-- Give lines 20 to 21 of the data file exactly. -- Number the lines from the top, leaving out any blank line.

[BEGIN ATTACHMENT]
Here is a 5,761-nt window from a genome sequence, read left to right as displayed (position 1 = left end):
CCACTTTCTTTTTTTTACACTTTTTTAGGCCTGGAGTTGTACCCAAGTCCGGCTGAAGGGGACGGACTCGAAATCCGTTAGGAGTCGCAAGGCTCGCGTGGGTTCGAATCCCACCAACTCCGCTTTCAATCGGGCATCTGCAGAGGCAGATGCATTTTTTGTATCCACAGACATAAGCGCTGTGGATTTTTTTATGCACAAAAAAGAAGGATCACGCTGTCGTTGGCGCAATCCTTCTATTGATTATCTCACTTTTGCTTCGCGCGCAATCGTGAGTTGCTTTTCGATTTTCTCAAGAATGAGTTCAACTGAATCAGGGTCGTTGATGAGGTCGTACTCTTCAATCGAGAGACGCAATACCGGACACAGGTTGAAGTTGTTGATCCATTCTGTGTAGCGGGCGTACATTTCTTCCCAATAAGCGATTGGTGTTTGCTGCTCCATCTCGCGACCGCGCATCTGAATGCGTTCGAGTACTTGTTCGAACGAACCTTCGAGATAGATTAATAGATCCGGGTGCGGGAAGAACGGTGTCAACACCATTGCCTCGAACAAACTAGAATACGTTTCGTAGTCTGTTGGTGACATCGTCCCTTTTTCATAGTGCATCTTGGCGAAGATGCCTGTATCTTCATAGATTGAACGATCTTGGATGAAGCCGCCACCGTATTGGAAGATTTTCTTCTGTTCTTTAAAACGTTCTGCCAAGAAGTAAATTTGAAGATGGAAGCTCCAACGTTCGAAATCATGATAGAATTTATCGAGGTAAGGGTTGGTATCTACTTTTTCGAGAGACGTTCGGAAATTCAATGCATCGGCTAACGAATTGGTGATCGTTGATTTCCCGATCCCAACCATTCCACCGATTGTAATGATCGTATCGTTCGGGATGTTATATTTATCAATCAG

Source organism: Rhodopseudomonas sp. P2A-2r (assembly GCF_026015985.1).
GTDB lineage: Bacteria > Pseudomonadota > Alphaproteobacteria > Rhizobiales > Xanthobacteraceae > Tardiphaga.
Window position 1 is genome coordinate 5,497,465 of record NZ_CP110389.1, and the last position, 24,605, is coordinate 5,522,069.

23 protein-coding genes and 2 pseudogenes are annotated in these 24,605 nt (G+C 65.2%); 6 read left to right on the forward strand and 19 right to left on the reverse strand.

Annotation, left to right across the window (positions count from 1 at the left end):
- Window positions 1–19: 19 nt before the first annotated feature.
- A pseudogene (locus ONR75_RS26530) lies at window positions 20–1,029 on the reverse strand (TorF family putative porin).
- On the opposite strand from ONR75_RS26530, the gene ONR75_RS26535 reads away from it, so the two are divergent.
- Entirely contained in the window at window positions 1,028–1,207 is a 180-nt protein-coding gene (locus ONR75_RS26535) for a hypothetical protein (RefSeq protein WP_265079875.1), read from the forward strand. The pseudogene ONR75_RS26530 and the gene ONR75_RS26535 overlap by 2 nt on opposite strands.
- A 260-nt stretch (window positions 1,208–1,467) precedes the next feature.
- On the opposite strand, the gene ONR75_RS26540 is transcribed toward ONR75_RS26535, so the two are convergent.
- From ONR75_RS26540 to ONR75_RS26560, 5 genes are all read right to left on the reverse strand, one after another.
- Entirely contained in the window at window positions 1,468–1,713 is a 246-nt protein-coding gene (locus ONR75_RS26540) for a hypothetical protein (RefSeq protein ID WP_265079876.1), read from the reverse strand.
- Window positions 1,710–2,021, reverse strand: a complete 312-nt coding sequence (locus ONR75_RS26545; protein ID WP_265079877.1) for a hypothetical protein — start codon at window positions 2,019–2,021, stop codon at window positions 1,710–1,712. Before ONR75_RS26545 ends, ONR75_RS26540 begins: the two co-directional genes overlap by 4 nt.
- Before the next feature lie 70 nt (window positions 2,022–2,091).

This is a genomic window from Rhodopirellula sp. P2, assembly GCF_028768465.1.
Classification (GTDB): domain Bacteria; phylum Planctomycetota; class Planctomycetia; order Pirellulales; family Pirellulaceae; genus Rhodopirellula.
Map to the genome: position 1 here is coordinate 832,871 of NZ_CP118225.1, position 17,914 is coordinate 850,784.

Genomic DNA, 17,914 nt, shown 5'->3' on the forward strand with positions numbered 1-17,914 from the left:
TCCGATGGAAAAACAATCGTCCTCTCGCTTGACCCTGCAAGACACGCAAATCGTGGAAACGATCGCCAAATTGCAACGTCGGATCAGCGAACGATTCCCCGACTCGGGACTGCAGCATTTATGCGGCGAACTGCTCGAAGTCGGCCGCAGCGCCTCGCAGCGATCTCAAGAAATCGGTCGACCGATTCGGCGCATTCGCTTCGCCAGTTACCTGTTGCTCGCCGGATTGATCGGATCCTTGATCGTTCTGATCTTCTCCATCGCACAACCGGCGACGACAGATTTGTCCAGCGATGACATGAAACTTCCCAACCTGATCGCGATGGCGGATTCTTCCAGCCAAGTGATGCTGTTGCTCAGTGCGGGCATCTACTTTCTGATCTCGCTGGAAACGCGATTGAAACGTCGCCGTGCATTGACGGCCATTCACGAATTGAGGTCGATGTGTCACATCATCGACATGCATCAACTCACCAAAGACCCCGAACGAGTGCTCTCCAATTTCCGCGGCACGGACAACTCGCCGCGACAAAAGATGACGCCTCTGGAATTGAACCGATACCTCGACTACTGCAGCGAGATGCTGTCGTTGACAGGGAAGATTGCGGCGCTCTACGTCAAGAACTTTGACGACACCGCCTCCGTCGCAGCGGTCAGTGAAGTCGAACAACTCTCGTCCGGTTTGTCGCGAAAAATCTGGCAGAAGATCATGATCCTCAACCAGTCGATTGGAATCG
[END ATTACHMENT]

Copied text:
Map to the genome: position 1 here is coordinate 832,871 of NZ_CP118225.1, position 17,914 is coordinate 850,784.

Genomic DNA, 17,914 nt, shown 5'->3' on the forward strand with positions numbered 1-17,914 from the left: